Intro to Forecasting

Forecasting is another technique that uses structured data (often obtained by using techniques from Natural Language Processing and Object Recognition) to inform decision-making. Forecasting techniques predict future outcomes or states.

Why would we want to forecast? Say you’re buying a house. It might be useful to predict what the value of your investment will be in a year. What if you renovated the kitchen? Forecasting techniques can help you determine how much value a kitchen remodel might add. As a business, budgeting is incredibly important. If you can predict demand, customer churn, preventative maintenance costs, and yield, to name a few, you can efficiently deploy resources across your business. If you have an online store and can accurately predict what your customer might buy next, you can surface that item in their search results or in advertisements to increase the probability of a sale.

Forecasting uses large amounts of historical data to create groups that have historically behaved in similar ways. It can then match a new data point to one of these groups and use that group’s historical performance to predict the future. Forecasting differs from Optimization, which you can read more about here, because it doesn’t have to determine which steps to take to reach a defined goal. It simply matches new data to patterns in your historical data. You may notice that the first part of Forecasting sounds a lot like Clustering and Classification, which we discussed earlier here. Forecasting techniques are often built off Clustering and Classification algorithms.

Forecasting algorithms use what we call “features” to identify groups that behave similarly. These features are measurable characteristics that are independent of the thing we are trying to predict. Let’s say we’re trying to predict the price of a house like we mentioned earlier. A couple features we might use would be the age of the house and the number of bedrooms. The price of the house, the thing we’re trying to predict, is at least partially determined by its features (in this case, its age and number of bedrooms). When we say the features are independent, we mean that the features themselves, the house’s age and number of bedrooms, will not increase or decrease because the price changes. The price (our dependent variable), will of course change as the house gets older or if we decide to add an extra bedroom.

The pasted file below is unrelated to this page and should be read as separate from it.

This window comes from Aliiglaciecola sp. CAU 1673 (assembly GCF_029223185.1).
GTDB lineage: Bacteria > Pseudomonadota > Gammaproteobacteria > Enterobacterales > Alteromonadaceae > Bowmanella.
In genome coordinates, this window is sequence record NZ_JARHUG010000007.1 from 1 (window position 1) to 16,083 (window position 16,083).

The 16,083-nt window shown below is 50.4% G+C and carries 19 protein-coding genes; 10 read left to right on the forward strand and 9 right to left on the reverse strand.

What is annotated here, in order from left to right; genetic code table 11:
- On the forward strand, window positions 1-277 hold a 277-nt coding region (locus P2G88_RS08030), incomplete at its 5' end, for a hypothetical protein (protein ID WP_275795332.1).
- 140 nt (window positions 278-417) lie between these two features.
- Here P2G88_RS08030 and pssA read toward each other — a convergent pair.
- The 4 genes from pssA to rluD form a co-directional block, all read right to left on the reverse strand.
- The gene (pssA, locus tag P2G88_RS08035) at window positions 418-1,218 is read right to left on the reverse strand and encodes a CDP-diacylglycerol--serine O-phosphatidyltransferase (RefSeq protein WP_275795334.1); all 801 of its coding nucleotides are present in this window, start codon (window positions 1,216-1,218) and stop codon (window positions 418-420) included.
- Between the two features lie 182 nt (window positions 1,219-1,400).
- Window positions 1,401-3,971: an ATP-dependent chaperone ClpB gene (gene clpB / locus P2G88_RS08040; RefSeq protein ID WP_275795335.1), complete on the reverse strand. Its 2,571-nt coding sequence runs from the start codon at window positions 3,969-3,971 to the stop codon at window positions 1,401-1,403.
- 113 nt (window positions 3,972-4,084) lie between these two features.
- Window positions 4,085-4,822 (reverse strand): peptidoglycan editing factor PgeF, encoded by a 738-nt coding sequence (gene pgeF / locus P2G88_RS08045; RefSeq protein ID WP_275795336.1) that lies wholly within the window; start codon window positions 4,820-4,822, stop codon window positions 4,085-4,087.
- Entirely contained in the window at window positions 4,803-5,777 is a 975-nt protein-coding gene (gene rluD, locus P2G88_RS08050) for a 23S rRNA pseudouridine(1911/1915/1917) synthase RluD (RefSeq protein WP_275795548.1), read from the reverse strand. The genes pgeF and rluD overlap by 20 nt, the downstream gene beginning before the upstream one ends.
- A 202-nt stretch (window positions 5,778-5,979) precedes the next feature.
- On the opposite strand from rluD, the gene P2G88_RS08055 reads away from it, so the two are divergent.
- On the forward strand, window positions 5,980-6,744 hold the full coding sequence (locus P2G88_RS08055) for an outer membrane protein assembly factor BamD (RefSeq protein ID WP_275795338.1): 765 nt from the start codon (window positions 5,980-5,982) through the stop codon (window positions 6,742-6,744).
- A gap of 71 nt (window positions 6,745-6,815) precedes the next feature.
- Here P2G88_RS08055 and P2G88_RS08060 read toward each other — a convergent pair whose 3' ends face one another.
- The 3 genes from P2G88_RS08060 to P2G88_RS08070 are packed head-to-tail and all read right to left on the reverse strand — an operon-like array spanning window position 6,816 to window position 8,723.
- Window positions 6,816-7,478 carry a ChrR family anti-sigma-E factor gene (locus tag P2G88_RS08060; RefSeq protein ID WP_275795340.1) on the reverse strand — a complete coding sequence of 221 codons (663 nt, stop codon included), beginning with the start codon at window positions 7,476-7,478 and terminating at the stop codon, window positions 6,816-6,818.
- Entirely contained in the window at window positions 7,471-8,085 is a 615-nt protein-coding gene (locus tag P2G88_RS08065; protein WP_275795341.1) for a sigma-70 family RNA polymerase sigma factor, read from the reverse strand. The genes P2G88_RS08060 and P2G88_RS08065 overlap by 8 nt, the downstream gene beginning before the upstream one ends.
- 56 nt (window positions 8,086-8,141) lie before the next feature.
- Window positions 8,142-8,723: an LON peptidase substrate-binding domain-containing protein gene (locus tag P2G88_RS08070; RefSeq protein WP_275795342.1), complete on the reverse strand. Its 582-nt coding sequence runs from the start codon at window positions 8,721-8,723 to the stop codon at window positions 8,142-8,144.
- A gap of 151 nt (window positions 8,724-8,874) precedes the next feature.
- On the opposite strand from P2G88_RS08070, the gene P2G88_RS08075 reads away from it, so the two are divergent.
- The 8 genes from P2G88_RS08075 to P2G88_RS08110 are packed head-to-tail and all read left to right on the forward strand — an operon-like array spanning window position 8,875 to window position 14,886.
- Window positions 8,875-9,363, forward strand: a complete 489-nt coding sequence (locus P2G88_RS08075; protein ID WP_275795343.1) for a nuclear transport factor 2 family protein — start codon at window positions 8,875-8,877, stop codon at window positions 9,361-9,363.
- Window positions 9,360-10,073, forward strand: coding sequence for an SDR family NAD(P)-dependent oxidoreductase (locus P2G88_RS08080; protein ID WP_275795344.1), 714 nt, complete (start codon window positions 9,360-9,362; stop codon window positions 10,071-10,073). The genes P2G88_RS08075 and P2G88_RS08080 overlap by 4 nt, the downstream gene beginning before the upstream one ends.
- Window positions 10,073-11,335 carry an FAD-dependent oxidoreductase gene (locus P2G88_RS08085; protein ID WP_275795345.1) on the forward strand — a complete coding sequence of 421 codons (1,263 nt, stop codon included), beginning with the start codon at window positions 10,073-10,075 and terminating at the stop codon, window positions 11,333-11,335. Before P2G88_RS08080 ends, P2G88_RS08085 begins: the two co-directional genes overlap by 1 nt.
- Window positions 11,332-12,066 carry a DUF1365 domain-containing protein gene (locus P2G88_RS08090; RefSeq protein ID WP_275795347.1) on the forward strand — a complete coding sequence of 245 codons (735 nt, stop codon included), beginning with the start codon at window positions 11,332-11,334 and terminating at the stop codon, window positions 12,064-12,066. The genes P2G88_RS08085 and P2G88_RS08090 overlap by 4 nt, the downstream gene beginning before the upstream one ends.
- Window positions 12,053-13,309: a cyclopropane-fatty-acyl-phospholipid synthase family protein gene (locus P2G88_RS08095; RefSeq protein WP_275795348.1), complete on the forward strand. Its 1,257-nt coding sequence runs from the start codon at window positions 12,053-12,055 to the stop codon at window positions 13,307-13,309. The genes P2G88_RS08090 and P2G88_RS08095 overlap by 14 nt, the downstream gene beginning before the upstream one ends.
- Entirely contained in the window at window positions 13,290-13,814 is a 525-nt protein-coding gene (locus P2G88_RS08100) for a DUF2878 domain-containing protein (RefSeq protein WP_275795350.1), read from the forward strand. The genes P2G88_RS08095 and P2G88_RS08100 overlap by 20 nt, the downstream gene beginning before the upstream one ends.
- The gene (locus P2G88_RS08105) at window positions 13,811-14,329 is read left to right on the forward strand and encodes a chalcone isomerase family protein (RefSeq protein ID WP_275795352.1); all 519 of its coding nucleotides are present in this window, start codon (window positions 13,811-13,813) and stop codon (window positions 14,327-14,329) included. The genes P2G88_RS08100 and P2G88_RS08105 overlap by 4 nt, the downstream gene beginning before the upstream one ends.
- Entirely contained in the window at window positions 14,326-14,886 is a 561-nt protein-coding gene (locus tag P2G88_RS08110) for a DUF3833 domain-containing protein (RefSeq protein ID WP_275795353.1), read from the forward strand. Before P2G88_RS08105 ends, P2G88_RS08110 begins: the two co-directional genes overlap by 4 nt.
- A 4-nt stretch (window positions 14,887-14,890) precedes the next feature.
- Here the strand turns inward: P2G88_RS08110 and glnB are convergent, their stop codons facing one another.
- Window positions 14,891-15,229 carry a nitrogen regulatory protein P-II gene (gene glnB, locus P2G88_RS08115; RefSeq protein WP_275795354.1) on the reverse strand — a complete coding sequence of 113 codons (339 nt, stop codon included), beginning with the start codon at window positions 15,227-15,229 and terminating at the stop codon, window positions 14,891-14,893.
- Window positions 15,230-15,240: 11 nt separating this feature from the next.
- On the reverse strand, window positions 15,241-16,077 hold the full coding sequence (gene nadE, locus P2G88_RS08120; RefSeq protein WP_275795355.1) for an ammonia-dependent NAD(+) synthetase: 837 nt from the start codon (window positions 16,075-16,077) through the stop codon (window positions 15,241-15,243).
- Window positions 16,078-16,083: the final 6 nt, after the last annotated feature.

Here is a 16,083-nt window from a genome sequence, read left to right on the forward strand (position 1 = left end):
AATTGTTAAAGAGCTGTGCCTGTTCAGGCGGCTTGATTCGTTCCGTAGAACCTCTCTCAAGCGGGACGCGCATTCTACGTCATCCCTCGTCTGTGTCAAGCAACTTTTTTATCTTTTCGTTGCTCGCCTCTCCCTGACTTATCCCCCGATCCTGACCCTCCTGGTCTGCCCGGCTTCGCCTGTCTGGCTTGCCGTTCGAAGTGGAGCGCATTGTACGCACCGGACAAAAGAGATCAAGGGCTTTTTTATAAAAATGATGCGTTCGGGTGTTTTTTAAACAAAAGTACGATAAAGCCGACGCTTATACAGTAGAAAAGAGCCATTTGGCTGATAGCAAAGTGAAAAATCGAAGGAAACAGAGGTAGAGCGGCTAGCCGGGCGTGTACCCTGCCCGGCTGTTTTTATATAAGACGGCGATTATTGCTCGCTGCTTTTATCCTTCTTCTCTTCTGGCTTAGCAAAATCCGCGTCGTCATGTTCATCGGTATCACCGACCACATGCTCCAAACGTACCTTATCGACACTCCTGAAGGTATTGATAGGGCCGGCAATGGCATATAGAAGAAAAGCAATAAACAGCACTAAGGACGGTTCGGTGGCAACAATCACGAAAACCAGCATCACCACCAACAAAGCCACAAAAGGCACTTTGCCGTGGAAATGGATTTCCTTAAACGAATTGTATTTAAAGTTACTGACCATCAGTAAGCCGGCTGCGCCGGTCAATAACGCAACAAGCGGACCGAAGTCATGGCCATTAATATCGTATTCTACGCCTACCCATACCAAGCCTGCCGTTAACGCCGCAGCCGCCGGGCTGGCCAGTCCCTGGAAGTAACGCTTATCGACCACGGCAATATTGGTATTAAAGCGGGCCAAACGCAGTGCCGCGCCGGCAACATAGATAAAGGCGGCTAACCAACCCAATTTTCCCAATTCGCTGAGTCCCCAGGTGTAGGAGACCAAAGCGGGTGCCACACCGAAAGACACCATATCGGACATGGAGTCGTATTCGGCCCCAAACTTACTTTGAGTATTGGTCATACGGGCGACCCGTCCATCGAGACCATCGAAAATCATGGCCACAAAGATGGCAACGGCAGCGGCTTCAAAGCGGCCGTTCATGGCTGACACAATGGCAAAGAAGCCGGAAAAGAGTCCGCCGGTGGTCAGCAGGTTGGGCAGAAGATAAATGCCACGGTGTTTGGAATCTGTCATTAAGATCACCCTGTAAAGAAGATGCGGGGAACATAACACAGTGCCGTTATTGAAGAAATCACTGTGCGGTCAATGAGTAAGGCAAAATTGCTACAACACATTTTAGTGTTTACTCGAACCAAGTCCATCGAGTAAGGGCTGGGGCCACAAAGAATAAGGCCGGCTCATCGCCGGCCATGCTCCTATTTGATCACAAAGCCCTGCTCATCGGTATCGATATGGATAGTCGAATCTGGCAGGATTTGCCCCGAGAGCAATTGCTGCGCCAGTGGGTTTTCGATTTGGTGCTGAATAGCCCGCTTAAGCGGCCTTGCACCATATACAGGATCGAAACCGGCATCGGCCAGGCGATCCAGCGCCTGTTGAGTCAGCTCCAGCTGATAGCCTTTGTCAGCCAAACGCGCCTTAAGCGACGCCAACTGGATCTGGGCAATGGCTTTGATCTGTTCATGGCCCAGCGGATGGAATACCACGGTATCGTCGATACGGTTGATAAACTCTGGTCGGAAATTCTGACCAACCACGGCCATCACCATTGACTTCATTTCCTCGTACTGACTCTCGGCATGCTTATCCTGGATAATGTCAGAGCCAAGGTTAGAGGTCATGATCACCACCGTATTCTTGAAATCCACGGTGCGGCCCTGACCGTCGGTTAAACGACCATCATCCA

In this simple case, we have two features. If we made a table of historical prices and the age and number of bedrooms, we could do some simple math and probably predict the price of a house without the use of AI. The problem is that a house’s price relies on a lot more than the two features we’re using in this example. How big is the house? Is there a garden? A porch? How many stories does it have? How good are the nearby schools? What is the median income of the area? Which way are interest rates trending? Is there strong employment in the area? The number of features we could consider is almost overwhelming. Housing is not even the most complex problem we tackle in forecasting. Without the use of AI, it would be very difficult to develop a predictive model with any level of accuracy for these more complex problems.

As the number of features increases, so too does the amount of training data needed to train an accurate model. This data is used to try to isolate what each feature’s effect is on what we’re trying to predict. In our house example from before, if our training data only had old houses with 1 bedroom and new house with 4 bedrooms houses, our model wouldn’t be able to isolate age from number of bedrooms when predicting price. We’d want to have a training set with variations that represent close to all the combinations of age and number of bedrooms. As you probably guess, when you start adding more features, the amount of training data you need to cover all these variations goes up significantly.